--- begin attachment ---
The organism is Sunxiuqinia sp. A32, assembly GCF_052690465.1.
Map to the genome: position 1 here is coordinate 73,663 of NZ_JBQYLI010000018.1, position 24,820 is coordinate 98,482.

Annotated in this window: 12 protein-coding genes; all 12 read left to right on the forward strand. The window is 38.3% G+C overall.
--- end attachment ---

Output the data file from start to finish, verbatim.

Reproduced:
The organism is Sunxiuqinia sp. A32, assembly GCF_052690465.1.
Map to the genome: position 1 here is coordinate 73,663 of NZ_JBQYLI010000018.1, position 24,820 is coordinate 98,482.

Annotated in this window: 12 protein-coding genes; all 12 read left to right on the forward strand. The window is 38.3% G+C overall.